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DOL Issues 2018 Form M-1 and New Filing Tips


· 5 minute read


· 5 minute read

Form M-1 (2018); 10 Tips For Filing Form M-1 For Association Health Plans And Other MEWAs That Provide Medical Benefits

Form M-1

Filing Tips

The DOL has released the 2018 Form M-1, which is used by certain entities to report compliance with group health plan mandates in Part 7 of ERISA. Form M-1 is filed—annually, and in connection with certain events—by multiple employer welfare arrangements (MEWAs) providing medical benefits other than exclusively excepted benefits, regardless of whether the MEWA is a group health plan. In addition, many entities claiming not to be MEWAs due to the exception for collectively bargained plans (“entities claiming exception” or ECEs) are required to file Form M-1 in certain circumstances. Annual filings are due by March 1 of the year following the calendar year being reported (with a 60-day extension available on request). Different deadlines apply for other types of filings. Form M-1 must be filed electronically through the Form M-1 Online Filing System.

While the 2018 Form M-1 has minimal changes, the instructions contain several new provisions, some of which reflect the final regulations on association health plans (AHPs) (see our Checkpoint article). The DOL notes in a news release that AHPs are MEWAs, and, as such, they must file M-1 annually and following certain events such as expansion into a new state. In addition, the DOL has issued a list of Form M-1 filing tips. Here are highlights:

  • Who Must File. Enhanced instructions describe what entities are required to file in different situations, with key information called out as “Important.” Filers are reminded in both the instructions and the separate filing tips that a MEWA that is an ERISA employee welfare benefit plan must also file Form 5500, using the same name, EIN, and other identifying information on both forms. In addition, the instructions now explain the special filing rules for group insurance arrangements.
  • Date and Type of Filing. Item 4 of Form M-1, which identifies the type of filing, now requires filers to enter the date of the event for a registration, origination, or special filing. The filing tips explain that MEWAs should check “annual” or “registration”; only ECEs will check “origination” or “special.” The instructions describing the events triggering registration, origination, or special filings now emphasize that “operating” for this purpose means “any activity including but not limited to marketing, soliciting, providing, or offering to provide benefits consisting of medical care.”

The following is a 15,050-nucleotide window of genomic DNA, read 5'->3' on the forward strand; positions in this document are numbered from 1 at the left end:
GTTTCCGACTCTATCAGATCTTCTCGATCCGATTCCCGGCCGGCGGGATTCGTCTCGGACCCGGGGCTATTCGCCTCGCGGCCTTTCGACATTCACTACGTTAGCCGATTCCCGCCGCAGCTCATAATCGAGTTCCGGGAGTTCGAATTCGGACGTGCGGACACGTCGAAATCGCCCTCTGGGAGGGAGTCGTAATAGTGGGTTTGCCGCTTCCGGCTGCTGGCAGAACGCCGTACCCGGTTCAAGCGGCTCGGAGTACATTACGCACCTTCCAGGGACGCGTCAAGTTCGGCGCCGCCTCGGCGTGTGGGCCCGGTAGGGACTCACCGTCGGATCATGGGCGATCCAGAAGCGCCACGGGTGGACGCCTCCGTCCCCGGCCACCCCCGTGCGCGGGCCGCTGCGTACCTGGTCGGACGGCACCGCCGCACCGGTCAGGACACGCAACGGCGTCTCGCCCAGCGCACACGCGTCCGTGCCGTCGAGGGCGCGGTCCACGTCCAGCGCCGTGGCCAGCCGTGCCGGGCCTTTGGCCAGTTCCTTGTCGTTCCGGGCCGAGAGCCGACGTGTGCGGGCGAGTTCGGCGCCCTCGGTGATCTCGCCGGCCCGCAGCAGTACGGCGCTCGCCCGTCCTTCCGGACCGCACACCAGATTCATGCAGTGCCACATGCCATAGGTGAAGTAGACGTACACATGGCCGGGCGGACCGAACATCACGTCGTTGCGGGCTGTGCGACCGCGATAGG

• Additional Details. The instructions for item 13 (actuarial soundness) highlight the DOL’s power to issue a cease and desist order if it appears a MEWA “creates an immediate danger to the public safety or welfare.” The instructions for item 17 (information about states in which the MEWA operates) include a new note about completing this line for all applicable states, using the drop-down box available in the online filing system. And clarifications have been added to the instructions for item 21 regarding whether the MEWA is subject to Part 7 of ERISA.
  • Annually Adjusted Penalties. The instructions specify the current maximum penalty for Form M-1 filing failures ($1,558 per day), but remind filers to check for increases, as required annual adjustments take place after the Form M-1 has been published (see our Checkpoint article). [EBIA Comment: The “Penalties” portion of the instructions incorrectly reflects the previous maximum penalty amount.]
  • Self-Compliance Tool. The informational Form M-1 no longer includes the self-compliance tool, which helps filers assess their compliance with the various group health plan mandates addressed on Form M-1, but describes where to find the tool online.
  • Filing Tips. The filing tips note that insurance information must be provided for every state in which the MEWA operates, and that information such as the NAIC code must be accurate. One tip explains that only medical insurance must be reported—not, for example, dental insurance. Another tip reminds MEWAs that are also employee benefit plans to retain the Form M-1 filing confirmation number, as this will be needed for the Form 5500 filing. And the tips explain that more than one Form M-1 filing requirement may apply for a year—a registration filing and an annual filing. [EBIA Comment: The annual filing may not be required if the MEWA timely filed between October 1 and December 31 of the applicable year due to a registration event.]

EBIA Comment: The filing tips and additions to the instructions seem to indicate areas of focus for the DOL—perhaps anticipating an increase in Form M-1 filings due to the final AHP regulations. Those responsible for MEWAs should consult with their advisors and service providers to ensure proper filing. For more information, see EBIA’s ERISA Compliance manual at Sections XIX.D (“Is There an ERISA Plan at the MEWA Level or at the Participating Employer Level?”) and XIX.G (“Form M-1 Obligations for MEWAs and Participating Employers”), EBIA’s Self-Insured Health Plans manual at Section XXIX.D.1 (“Form M-1 Reporting by MEWAs Providing Health Benefits”), and EBIA’s Group Health Plan Mandates manual at Section XXIX.C (“DOL Form M-1 Reporting and Compliance Checklist”).

Contributing Editors: EBIA Staff.

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